Let’s imagine a few distant futures:

  • Worker’s Economy: Automation-driven productivity funds 25-hour workweeks, flexible work environments, and needs-based conditional incomes. Fueled by an economy built on security, purpose, and freedom, people boldly tackle a fast-evolving future’s many opportunities.
  • The Multiverse: Emerging technologies, like AR/VR, neural technologies, AI, and human engineering have created a multiverse, where the physical-and-digital realms merge. People can freely embody different personas tailored to different communities or feelings. They can be who they truly wish to be, free of any physical or social limits.
  • Invincible: People are vibrant, ageless, and in control. Governments, companies, and individuals share data and manage physical, mental, and spiritual health interventions that maximize society’s quality of life.
  • Philanthrocapitalism: Climate change has devastated the global economy. People feel insecure, powerless, and anxious. Declining social support systems and democratic power has left workers fighting for what little remains.

These worlds are not mutually exclusive, nor are they necessarily positive or negative. Much like our personal 100 lives, each is a possibility that contains seeds of a collective utopia. Inherently to be a futures designer, you must believe in iterating to utopia. That each decision and action can gradually bring us all towards a brighter collective state (or can shift us towards dystopia).

Future Focus Areas

People experience pockets of dystopia and systems breakdown every day, including refugees trapped between indifferent bureaucracies or oppressed citizens struggling in failed states. Iterating to utopia isn’t just possible but necessary. In 1973, design theorists Horst Rittel and Melvin Webber introduced the concept of Wicked Problems. Wicked problems are messy, complex, vast, impactful. The UN’s Sustainable Development Goals offer what’s likely the best summary of the wicked problems society faces today, including poverty, education, equality, sustainability, and economic growth.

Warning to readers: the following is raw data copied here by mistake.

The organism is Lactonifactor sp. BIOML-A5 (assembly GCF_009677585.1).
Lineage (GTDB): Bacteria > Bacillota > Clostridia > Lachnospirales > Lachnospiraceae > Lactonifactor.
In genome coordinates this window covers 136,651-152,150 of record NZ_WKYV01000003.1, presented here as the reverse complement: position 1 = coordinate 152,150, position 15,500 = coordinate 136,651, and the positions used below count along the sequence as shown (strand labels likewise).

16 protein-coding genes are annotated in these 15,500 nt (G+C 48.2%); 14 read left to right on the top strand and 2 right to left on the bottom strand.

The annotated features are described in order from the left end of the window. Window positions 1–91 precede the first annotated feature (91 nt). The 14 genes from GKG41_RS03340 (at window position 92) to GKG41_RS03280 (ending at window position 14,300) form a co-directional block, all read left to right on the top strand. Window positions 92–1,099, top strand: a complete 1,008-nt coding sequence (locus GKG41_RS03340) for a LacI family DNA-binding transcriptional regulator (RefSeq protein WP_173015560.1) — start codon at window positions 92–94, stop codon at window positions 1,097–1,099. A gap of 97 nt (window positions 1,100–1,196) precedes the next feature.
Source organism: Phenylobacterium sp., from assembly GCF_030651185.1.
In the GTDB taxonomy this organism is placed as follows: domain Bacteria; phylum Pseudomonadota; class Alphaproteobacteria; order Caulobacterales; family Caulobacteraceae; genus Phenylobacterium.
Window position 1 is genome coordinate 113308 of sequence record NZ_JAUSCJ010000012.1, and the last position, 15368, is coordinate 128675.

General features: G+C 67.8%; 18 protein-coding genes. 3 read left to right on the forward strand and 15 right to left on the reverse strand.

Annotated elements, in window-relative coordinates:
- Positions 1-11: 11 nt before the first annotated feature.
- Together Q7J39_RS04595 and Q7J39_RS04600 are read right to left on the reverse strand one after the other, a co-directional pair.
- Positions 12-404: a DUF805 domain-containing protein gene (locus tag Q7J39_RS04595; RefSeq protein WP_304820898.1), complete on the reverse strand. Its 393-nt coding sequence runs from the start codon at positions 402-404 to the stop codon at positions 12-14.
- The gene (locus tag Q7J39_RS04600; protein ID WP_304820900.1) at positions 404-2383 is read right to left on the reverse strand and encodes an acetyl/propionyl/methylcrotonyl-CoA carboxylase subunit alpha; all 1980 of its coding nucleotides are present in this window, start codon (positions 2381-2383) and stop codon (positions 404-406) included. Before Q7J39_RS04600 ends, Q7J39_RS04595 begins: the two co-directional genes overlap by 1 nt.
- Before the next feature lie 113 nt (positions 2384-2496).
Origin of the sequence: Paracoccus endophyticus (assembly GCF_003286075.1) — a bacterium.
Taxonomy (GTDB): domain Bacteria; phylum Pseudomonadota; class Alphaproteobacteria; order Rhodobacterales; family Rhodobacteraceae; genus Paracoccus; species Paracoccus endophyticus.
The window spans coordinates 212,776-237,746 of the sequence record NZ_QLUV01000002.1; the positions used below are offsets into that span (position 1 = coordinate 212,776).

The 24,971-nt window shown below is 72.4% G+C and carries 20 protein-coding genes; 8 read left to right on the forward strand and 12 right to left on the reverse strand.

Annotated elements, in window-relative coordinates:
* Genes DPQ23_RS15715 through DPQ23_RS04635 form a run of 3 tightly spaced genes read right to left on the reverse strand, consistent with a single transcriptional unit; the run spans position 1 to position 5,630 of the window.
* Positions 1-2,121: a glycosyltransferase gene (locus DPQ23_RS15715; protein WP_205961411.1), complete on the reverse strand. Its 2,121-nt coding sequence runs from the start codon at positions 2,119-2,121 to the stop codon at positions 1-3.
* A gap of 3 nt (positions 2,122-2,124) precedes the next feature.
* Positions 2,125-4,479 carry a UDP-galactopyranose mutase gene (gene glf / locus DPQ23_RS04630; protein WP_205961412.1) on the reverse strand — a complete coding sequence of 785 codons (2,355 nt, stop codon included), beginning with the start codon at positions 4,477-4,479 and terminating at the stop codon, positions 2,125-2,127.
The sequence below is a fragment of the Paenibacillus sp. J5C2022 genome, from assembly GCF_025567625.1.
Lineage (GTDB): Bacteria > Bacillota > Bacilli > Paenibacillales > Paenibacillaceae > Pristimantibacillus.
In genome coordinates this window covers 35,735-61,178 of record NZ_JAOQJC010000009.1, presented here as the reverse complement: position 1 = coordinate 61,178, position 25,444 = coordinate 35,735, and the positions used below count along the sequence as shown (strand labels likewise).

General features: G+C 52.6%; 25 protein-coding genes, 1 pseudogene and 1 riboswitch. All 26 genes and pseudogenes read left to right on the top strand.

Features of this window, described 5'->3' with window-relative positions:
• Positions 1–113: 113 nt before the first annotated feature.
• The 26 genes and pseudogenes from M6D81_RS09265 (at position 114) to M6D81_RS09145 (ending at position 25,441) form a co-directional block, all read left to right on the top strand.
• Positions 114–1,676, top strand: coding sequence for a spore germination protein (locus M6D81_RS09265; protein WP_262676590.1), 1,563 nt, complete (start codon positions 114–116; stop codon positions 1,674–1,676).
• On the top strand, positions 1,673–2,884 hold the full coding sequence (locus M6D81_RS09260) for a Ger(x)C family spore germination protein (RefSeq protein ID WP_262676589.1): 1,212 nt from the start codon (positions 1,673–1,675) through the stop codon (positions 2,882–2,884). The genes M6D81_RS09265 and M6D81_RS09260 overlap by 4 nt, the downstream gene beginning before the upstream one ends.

I’ll offer a simpler take, that I believe summarizes the wicked problem areas of today and tomorrow:

  • Justice: Ensuring equality, respect, and expression for all life on Earth.
  • Democracy: Ensuring the fair, egalitarian distribution of power in society.
  • Progress: Ensuring the continued development of human civilization, without ecological or technological collapse.
  • Prosperity: Ensuring people’s wellbeing, security, and autonomy.

Universal access to clean water, sanitation, and food. Education and equality for all. Many solvable problems are challenging and cause great suffering. However, they are vast, global issues. I believe there are six focus areas or industries we should be making future-forward today to collectively address wicked problems:

  • Banking & Finance: Money is a catalyst for people to achieve their goals. Financial institutions are partners throughout their client’s life journeys, and when done right, empower them to lead more fulfilling, secure lives.